Motion sensor specialist InvenSense (NYSE:INVN) told investors on its Nov. 3 earnings call that during its most recent quarter, 58% of its revenue came from its largest customer. That customer is believed to be none other than Apple (NASDAQ:AAPL).
Although InvenSense certainly benefits from having Apple as a major customer, there are significant risks associated with being so dependent on a single customer. Let's go over a big one.
Partial or total Apple share loss
Although InvenSense has won motion sensor spots inside multiple generations of iPhones, investors shouldn't dismiss the possibility that one of the two following scenarios could coming to pass:
- Apple decides to second-source the accelerometer and gyroscope chips in a future iPhone, dramatically reducing its potential revenue from iPhone sales.
- Apple completely designs InvenSense out of a future iPhone, putting InvenSense's Apple-related revenue trajectory on the path to $0.
Both scenarios would be catastrophic to InvenSense's business, with the latter potentially putting the company on the path to insolvency.
Let's take a closer look at each of these scenarios individually.
What a partial Apple share loss would mean for InvenSense
Last quarter, InvenSense reported $79.8 million in revenue, with roughly $46.3 million of that figure from Apple. It also tallied gross profit of $33.53 million and operating expenses of $43 million, for an operating loss of $9.48 million.
What happens if InvenSense is forced to split that revenue 50/50 with an alternative supplier? Reworking this quarter's results to factor such a share loss, InvenSense's quarterly revenue would have been just $56.65 million.
Apple's business probably comes at much lower margins than the rest of InvenSense's business, so if we assume InvenSense's gross profit margin increased to around 46% as a result of share loss at Apple, and if we also assume InvenSense's current operating expense run rates hold, that revenue level would have led InvenSense to post an operating loss of $17 million.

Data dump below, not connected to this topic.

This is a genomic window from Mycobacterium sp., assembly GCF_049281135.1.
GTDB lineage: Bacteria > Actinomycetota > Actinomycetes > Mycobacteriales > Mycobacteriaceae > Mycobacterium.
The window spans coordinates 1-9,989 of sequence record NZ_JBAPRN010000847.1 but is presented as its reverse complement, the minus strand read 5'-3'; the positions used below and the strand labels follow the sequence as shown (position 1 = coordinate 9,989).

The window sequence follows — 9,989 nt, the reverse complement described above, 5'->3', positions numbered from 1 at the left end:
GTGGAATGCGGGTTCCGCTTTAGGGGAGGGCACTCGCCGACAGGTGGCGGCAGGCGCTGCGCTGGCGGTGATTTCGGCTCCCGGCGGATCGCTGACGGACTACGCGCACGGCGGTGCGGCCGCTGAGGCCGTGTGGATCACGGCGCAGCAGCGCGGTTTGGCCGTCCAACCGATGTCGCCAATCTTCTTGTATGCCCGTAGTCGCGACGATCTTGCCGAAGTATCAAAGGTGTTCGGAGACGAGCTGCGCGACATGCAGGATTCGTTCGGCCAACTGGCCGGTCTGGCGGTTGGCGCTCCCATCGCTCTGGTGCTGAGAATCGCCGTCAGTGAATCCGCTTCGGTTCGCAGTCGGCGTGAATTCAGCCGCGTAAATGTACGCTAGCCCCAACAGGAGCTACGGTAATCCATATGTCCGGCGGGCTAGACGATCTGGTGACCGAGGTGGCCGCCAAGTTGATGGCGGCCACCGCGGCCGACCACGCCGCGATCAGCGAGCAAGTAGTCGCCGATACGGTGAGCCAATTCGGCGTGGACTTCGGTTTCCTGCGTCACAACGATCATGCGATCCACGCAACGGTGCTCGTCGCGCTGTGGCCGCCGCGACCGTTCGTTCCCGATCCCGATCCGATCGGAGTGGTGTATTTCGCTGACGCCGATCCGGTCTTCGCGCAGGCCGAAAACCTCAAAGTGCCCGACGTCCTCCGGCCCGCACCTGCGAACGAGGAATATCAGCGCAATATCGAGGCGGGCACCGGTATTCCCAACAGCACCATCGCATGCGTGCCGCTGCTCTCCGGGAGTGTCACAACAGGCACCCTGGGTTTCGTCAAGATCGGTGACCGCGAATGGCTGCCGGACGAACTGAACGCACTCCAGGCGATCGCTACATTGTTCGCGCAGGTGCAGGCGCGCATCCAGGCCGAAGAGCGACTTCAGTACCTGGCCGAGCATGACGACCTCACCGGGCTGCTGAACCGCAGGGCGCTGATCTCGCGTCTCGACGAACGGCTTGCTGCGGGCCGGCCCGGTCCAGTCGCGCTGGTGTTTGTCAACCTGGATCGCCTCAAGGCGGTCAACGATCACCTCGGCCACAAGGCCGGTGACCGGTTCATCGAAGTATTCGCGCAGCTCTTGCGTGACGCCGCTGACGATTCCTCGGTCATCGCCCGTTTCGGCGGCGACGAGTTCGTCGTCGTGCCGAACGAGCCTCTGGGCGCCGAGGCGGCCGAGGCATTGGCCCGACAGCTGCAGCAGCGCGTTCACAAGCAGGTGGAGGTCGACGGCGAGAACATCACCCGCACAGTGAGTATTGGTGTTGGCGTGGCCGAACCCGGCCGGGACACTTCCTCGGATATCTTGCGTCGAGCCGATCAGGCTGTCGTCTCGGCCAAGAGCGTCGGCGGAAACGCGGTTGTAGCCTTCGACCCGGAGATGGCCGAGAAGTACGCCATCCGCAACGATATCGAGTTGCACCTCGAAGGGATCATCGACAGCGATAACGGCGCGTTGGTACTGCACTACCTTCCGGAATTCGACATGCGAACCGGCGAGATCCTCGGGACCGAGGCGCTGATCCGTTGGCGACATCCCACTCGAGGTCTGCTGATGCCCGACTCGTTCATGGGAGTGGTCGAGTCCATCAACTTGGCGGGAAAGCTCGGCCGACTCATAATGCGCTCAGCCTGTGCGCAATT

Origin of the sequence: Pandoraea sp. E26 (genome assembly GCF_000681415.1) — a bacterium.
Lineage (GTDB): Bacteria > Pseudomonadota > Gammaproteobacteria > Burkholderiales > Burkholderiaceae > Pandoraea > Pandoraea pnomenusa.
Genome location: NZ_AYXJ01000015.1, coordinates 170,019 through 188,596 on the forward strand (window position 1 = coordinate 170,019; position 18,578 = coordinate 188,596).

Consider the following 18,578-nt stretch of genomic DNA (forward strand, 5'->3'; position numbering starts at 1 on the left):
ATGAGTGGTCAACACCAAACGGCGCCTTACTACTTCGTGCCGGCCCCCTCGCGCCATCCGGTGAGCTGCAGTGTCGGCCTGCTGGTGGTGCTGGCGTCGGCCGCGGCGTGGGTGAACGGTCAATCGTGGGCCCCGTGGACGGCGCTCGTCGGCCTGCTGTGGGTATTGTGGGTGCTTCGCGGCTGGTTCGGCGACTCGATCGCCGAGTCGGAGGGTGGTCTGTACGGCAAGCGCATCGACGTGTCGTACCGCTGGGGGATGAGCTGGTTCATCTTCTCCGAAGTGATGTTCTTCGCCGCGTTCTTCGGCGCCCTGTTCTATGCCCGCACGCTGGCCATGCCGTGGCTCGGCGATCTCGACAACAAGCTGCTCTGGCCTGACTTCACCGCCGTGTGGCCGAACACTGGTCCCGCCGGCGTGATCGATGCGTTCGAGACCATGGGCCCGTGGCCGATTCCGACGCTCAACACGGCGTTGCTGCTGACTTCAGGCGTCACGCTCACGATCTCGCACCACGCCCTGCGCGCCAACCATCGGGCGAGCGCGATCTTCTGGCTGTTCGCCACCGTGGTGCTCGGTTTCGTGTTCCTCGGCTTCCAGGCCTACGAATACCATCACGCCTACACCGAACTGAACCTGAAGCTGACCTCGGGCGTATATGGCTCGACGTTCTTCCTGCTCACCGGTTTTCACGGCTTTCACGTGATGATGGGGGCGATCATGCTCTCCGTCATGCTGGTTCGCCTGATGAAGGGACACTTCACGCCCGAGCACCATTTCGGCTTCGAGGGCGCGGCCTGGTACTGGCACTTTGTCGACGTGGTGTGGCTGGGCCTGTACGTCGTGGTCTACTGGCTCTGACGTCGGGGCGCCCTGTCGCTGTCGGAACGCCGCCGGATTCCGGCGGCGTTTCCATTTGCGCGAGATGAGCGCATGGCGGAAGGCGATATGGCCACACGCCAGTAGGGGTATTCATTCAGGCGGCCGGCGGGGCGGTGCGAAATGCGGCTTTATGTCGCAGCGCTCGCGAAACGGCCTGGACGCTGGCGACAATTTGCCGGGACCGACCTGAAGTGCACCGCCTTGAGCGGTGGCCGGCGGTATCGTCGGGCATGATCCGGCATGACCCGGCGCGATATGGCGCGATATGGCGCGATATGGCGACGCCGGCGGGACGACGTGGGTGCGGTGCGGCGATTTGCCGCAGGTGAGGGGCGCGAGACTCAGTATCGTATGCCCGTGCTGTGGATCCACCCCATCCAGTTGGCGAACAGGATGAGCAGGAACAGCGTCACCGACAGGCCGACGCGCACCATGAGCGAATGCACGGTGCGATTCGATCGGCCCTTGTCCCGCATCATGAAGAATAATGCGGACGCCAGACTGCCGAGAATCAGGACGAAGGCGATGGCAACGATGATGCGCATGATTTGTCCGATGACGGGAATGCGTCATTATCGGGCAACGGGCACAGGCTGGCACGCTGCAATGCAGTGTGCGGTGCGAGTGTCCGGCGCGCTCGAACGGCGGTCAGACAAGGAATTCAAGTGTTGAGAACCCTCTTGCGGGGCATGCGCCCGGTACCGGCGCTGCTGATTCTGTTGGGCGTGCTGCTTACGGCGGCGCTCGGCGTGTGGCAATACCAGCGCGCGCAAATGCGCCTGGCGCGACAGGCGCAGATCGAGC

Losses like that aren't sustainable for very long for a company of this size. In that case, the company would have to dramatically scale back its operating cost structure to avoid burning cash too rapidly.
That would curtail InvenSense's ability to invest in new markets, such as the Internet of Things opportunity that the company's management team appears bullish on.
What a total Apple share loss would mean for InvenSense
Imagine now the scenario in which Apple completely dumps InvenSense. This one is much less likely, assuming InvenSense can continue to execute, but Apple has dumped suppliers wholesale in the past. It did so with Samsung (NASDAQOTH:SSNLF) and its A-series chip manufacturing, PortalPlayer in the iPod, and Infineon in older iPhones.
If InvenSense's Apple-related revenue simply vanished in its most recent quarter, then the motion-processor specialist would have reported just $33.5 million in revenue. Even at a 50% gross profit margin, that level of revenue -- again, assuming constant operating expenses -- would have had InvenSense losing approximately $26 million.
In this case, just as in the case of partial share loss, InvenSense would need to open some large, alternative revenue streams quickly or be forced to rapidly slash operating expenses. The cuts in this scenario would probably need to be significantly larger than they'd need to be in the partial-share-loss situation.
In either case, though, InvenSense's future would look much bleaker.
Should management sell the company now?
The problem with InvenSense is that even with a lot of revenue coming from its win at Apple, it's still not able to consistently generate a healthy operating profit. The company's operating expense structure is quite high, and it's not clear when InvenSense's significant investments in the future will begin to pay off.
Management said on its most recent earnings call that it expects a return to "healthy year-over-year growth in fiscal 2018, driven by several market trends and new design wins in progress," but I'm going to be cautious about taking management's optimism at face value.
Indeed, Reuters recently reported that InvenSense is "exploring strategic alternatives, including a possible sale."
If InvenSense's management and board of directors were so optimistic about the company's future, why would they be looking to sell the company? More importantly, why would they be looking to do it when InvenSense shares trade for less than they did when the company first went public?
There may be some upside to InvenSense stock from here if the company is successful in finding a buyer, but that's far from guaranteed. Reuters, for one, says "there is no certainty that the sale process will result in any deal." The business just seems too risky at this point for me to buy the stock.
Ashraf Eassa has no position in any stocks mentioned. The Motley Fool owns shares of and recommends Apple. The Motley Fool owns shares of InvenSense and has the following options: long January 2018 $90 calls on Apple and short January 2018 $95 calls on Apple. Try any of our Foolish newsletter services free for 30 days. We Fools may not all hold the same opinions, but we all believe that considering a diverse range of insights makes us better investors. The Motley Fool has a disclosure policy.